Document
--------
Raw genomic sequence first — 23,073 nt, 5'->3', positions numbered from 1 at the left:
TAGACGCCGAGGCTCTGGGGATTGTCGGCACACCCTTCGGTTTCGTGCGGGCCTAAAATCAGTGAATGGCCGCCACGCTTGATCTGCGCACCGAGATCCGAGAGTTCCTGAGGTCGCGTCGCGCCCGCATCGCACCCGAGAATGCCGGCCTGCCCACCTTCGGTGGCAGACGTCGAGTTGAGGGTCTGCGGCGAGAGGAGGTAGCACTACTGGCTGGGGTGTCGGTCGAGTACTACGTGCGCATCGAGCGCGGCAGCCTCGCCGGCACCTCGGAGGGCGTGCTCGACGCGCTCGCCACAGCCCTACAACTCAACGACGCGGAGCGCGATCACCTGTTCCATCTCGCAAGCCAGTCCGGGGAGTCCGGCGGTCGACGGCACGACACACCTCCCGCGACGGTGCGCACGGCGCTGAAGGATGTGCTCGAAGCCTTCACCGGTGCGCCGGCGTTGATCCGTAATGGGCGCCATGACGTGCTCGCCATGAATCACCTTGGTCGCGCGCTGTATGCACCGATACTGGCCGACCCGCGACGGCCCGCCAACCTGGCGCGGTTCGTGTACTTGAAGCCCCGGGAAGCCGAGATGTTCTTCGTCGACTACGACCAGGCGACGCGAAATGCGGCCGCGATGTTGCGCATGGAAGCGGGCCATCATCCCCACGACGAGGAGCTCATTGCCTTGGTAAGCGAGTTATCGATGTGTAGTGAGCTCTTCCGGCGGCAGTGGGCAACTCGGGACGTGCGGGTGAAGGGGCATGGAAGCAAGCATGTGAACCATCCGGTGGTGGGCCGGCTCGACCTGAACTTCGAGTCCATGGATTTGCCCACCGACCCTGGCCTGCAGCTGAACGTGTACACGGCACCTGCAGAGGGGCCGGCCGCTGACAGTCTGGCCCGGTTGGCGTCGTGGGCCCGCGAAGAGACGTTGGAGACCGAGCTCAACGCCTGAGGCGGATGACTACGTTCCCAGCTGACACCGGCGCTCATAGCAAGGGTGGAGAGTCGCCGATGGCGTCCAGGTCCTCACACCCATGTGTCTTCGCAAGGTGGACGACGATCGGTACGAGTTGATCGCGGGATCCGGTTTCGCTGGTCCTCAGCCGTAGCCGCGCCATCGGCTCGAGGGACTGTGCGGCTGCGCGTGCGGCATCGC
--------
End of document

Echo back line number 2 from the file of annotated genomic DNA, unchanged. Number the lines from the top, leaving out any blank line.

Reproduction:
TAGACGCCGAGGCTCTGGGGATTGTCGGCACACCCTTCGGTTTCGTGCGGGCCTAAAATCAGTGAATGGCCGCCACGCTTGATCTGCGCACCGAGATCCGAGAGTTCCTGAGGTCGCGTCGCGCCCGCATCGCACCCGAGAATGCCGGCCTGCCCACCTTCGGTGGCAGACGTCGAGTTGAGGGTCTGCGGCGAGAGGAGGTAGCACTACTGGCTGGGGTGTCGGTCGAGTACTACGTGCGCATCGAGCGCGGCAGCCTCGCCGGCACCTCGGAGGGCGTGCTCGACGCGCTCGCCACAGCCCTACAACTCAACGACGCGGAGCGCGATCACCTGTTCCATCTCGCAAGCCAGTCCGGGGAGTCCGGCGGTCGACGGCACGACACACCTCCCGCGACGGTGCGCACGGCGCTGAAGGATGTGCTCGAAGCCTTCACCGGTGCGCCGGCGTTGATCCGTAATGGGCGCCATGACGTGCTCGCCATGAATCACCTTGGTCGCGCGCTGTATGCACCGATACTGGCCGACCCGCGACGGCCCGCCAACCTGGCGCGGTTCGTGTACTTGAAGCCCCGGGAAGCCGAGATGTTCTTCGTCGACTACGACCAGGCGACGCGAAATGCGGCCGCGATGTTGCGCATGGAAGCGGGCCATCATCCCCACGACGAGGAGCTCATTGCCTTGGTAAGCGAGTTATCGATGTGTAGTGAGCTCTTCCGGCGGCAGTGGGCAACTCGGGACGTGCGGGTGAAGGGGCATGGAAGCAAGCATGTGAACCATCCGGTGGTGGGCCGGCTCGACCTGAACTTCGAGTCCATGGATTTGCCCACCGACCCTGGCCTGCAGCTGAACGTGTACACGGCACCTGCAGAGGGGCCGGCCGCTGACAGTCTGGCCCGGTTGGCGTCGTGGGCCCGCGAAGAGACGTTGGAGACCGAGCTCAACGCCTGAGGCGGATGACTACGTTCCCAGCTGACACCGGCGCTCATAGCAAGGGTGGAGAGTCGCCGATGGCGTCCAGGTCCTCACACCCATGTGTCTTCGCAAGGTGGACGACGATCGGTACGAGTTGATCGCGGGATCCGGTTTCGCTGGTCCTCAGCCGTAGCCGCGCCATCGGCTCGAGGGACTGTGCGGCTGCGCGTGCGGCATCGC